Back with overall headlight shape, circular is best (with parabolic reflector), and these date back to the very first automobiles. Lucas' famous 7" and 5.75" circular headlights were so-called 'improved' by becoming all glass 'sealed beam' units, until Hella's 7" and 5.75" metal reflector and glass fronted units blew them out of the water. All of these units were circular and essentially parabolic.

Then the fun started with body styling. From the point of view of optical efficiency, square is ok if the parabolic reflector is retained behind it (eg early Discovery). The same goes for large rectangular (eg BX). Circular can be 'squashed' towards elliptical (eg Jaguar XJS), provided, again, provided it's not overdone.

In the case of XM (and Xantia, and iirc Xanae and a few other design exercises) the result was a fairly narrow slit, of restricted height, containing essentially small and flattened reflector units. XM main beam boasts a full parabolic reflector (of two curvatures) and so works well enough. But the dipped beam unit is handicapped not just by its shape, but by the absence (as pointed out above) of sections of reflector (above and below the lamp), a non-continuous reflector surface, and the expected cut-off and forward baffling. It may have been 'computer designed' but it was obviously not successful.

I'm not convinced by the suggestion that Mk.2 LHD headlights on dip were significantly better. I have a pair of such here (bought when we brought the car to Spain), and they were fitted. The dip beam pattern (if you could call it that) was just dreadful: two very bright spots of light just in front of the car, and gloom to all sides, even with the horizontal cut off correctly set. No even spread across the tarmac just in front of the car, or of the kerb-sides. In the end, I opted for the car's OE Mk.2 units, with non-yellowed fresnels flipped into LHD position.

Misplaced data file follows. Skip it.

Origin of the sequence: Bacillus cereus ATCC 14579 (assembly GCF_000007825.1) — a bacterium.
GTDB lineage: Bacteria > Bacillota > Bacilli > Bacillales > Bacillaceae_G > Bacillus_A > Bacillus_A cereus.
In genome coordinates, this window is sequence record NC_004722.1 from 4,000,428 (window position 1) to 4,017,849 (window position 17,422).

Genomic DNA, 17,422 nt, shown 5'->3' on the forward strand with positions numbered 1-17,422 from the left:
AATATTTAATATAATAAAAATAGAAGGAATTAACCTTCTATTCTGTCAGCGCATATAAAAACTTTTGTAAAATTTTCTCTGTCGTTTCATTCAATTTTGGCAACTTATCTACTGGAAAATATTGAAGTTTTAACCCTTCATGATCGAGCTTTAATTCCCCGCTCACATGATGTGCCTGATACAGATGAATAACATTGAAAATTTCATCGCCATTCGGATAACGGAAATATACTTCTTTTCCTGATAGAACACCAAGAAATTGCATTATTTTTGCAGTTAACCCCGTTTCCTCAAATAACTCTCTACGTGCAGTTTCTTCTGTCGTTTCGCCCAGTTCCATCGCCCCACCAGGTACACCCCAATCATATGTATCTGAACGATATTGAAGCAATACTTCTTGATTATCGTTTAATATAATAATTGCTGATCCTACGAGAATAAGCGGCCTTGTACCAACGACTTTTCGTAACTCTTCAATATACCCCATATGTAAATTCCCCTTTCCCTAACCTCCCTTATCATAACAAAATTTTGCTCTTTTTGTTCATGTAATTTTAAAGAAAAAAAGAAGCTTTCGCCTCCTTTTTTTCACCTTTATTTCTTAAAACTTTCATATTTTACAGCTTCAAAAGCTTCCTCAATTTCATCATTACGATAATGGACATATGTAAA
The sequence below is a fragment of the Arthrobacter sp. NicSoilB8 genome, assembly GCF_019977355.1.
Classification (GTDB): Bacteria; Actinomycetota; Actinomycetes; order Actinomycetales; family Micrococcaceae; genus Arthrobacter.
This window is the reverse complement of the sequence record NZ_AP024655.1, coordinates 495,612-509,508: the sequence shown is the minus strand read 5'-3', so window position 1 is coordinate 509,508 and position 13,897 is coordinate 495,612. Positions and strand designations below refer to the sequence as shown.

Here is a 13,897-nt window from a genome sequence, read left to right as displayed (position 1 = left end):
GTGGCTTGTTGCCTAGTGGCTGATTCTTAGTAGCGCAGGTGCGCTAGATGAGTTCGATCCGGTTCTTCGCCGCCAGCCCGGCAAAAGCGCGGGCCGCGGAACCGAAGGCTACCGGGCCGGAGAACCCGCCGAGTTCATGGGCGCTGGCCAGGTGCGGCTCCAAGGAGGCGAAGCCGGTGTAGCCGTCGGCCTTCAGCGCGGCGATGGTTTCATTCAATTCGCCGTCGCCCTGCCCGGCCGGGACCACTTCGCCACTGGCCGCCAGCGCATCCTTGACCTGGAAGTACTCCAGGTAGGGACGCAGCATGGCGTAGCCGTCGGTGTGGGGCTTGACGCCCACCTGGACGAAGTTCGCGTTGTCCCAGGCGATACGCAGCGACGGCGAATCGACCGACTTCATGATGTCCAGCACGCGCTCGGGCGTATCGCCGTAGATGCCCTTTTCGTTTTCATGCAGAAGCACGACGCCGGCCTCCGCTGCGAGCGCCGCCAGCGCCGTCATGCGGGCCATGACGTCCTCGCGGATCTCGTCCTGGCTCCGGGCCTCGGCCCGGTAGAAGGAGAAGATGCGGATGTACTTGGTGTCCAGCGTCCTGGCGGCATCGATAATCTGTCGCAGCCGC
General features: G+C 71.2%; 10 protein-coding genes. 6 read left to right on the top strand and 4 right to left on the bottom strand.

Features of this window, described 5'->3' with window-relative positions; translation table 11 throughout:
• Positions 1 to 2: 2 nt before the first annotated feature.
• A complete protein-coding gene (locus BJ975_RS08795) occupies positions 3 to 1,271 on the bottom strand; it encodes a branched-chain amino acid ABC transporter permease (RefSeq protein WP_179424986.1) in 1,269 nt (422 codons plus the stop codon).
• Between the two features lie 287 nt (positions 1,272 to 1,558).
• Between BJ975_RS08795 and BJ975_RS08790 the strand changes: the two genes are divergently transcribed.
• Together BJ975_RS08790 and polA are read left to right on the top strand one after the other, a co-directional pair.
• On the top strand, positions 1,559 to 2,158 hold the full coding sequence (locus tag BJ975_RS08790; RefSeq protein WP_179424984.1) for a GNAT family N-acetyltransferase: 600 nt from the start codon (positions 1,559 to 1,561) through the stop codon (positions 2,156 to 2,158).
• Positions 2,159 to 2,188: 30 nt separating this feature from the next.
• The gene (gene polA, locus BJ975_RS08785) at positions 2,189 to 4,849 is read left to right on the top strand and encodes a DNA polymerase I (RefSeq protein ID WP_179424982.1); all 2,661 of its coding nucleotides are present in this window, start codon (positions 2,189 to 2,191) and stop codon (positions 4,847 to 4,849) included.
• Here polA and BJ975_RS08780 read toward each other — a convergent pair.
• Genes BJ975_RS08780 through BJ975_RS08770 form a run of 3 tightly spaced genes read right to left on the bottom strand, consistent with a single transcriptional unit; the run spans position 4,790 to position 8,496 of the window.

Chris
1996 XM 2.5TD Exclusive RP7165 Polar White
2003 RAV4 D4D 2.0 5dr LHD Silver WORKHORSE
1989 BX19RD Delage Red Deceased; 1998 ZX 1.9D Avantage auto Triton Green Company car 1998-2001; 2001 Xantia 1.8i auto Wicked Red Company car 2001-2003

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Re: About to take delivery

Post by djg » Wed Dec 27, 2017 7:59 pm

Ray's projector Xenon upgrade is really the best way out for RHD users, I think. Your regulation is saner than the one over here, so the modification is legal.
Bye,
Gábor

1996 XM 2.5 Turbo D VSX (LHD, Bleu Mauritius)
1986 BX 19 TRI Break (LHD, Rouge Vallelunga) deceased

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White Exec
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Re: About to take delivery

Post by White Exec » Wed Dec 27, 2017 8:37 pm

Should have a chance at seeing Ray's mod before long!
Chris
1996 XM 2.5TD Exclusive RP7165 Polar White
2003 RAV4 D4D 2.0 5dr LHD Silver WORKHORSE
1989 BX19RD Delage Red Deceased; 1998 ZX 1.9D Avantage auto Triton Green Company car 1998-2001; 2001 Xantia 1.8i auto Wicked Red Company car 2001-2003

jonhopper
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Re: About to take delivery

Post by jonhopper » Wed Dec 27, 2017 9:33 pm

White Exec wrote:The most efficient shape of reflector for projecting a point source of light forward (as a parallel beam) is a parabola, circular in section when viewed from the front, with lamp filament at the geometric focus of the reflector. As such, it would constitute a perfect 'spotlight', with the beam diameter approximately the same as the circular diameter of the reflector's front edge.

In practice, some divergence (spreading) of the beam usually happens, and is desirable to provide useful "coverage", rather than a narrow 'pencil beam'. Typical examples would be anti-aircraft searchlights and theatrical spotlights.